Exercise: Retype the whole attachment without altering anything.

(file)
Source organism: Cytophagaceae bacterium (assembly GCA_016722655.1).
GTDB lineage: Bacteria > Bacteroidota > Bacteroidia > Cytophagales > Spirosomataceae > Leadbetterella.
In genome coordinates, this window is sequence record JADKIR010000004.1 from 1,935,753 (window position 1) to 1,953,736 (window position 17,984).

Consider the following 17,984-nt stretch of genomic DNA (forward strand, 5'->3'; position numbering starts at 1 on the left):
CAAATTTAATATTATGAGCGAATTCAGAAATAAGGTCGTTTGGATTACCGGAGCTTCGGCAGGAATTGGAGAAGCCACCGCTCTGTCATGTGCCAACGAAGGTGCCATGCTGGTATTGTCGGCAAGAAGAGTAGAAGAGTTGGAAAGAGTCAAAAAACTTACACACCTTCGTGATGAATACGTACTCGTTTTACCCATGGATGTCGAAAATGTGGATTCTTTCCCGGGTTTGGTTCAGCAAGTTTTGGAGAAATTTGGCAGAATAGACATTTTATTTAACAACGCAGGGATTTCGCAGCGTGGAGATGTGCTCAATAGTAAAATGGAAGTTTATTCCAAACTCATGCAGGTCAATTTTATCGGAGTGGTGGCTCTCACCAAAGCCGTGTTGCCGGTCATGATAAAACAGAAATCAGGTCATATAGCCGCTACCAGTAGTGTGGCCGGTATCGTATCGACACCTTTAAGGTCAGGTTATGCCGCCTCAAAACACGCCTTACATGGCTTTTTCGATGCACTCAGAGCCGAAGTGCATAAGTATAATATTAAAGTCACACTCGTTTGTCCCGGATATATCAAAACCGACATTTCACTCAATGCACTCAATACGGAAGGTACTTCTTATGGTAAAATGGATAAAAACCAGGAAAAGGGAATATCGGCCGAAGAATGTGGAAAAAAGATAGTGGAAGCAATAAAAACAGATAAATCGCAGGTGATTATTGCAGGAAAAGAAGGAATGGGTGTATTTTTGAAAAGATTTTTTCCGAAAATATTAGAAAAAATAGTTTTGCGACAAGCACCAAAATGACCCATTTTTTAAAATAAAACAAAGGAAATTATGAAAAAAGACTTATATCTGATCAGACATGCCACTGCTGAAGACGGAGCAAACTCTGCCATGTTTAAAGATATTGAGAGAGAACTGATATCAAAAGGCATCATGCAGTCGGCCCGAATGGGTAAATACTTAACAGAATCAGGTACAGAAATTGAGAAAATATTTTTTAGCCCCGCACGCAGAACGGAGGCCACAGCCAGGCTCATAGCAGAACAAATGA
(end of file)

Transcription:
Source organism: Cytophagaceae bacterium (assembly GCA_016722655.1).
GTDB lineage: Bacteria > Bacteroidota > Bacteroidia > Cytophagales > Spirosomataceae > Leadbetterella.
In genome coordinates, this window is sequence record JADKIR010000004.1 from 1,935,753 (window position 1) to 1,953,736 (window position 17,984).

Consider the following 17,984-nt stretch of genomic DNA (forward strand, 5'->3'; position numbering starts at 1 on the left):
CAAATTTAATATTATGAGCGAATTCAGAAATAAGGTCGTTTGGATTACCGGAGCTTCGGCAGGAATTGGAGAAGCCACCGCTCTGTCATGTGCCAACGAAGGTGCCATGCTGGTATTGTCGGCAAGAAGAGTAGAAGAGTTGGAAAGAGTCAAAAAACTTACACACCTTCGTGATGAATACGTACTCGTTTTACCCATGGATGTCGAAAATGTGGATTCTTTCCCGGGTTTGGTTCAGCAAGTTTTGGAGAAATTTGGCAGAATAGACATTTTATTTAACAACGCAGGGATTTCGCAGCGTGGAGATGTGCTCAATAGTAAAATGGAAGTTTATTCCAAACTCATGCAGGTCAATTTTATCGGAGTGGTGGCTCTCACCAAAGCCGTGTTGCCGGTCATGATAAAACAGAAATCAGGTCATATAGCCGCTACCAGTAGTGTGGCCGGTATCGTATCGACACCTTTAAGGTCAGGTTATGCCGCCTCAAAACACGCCTTACATGGCTTTTTCGATGCACTCAGAGCCGAAGTGCATAAGTATAATATTAAAGTCACACTCGTTTGTCCCGGATATATCAAAACCGACATTTCACTCAATGCACTCAATACGGAAGGTACTTCTTATGGTAAAATGGATAAAAACCAGGAAAAGGGAATATCGGCCGAAGAATGTGGAAAAAAGATAGTGGAAGCAATAAAAACAGATAAATCGCAGGTGATTATTGCAGGAAAAGAAGGAATGGGTGTATTTTTGAAAAGATTTTTTCCGAAAATATTAGAAAAAATAGTTTTGCGACAAGCACCAAAATGACCCATTTTTTAAAATAAAACAAAGGAAATTATGAAAAAAGACTTATATCTGATCAGACATGCCACTGCTGAAGACGGAGCAAACTCTGCCATGTTTAAAGATATTGAGAGAGAACTGATATCAAAAGGCATCATGCAGTCGGCCCGAATGGGTAAATACTTAACAGAATCAGGTACAGAAATTGAGAAAATATTTTTTAGCCCCGCACGCAGAACGGAGGCCACAGCCAGGCTCATAGCAGAACAAATGA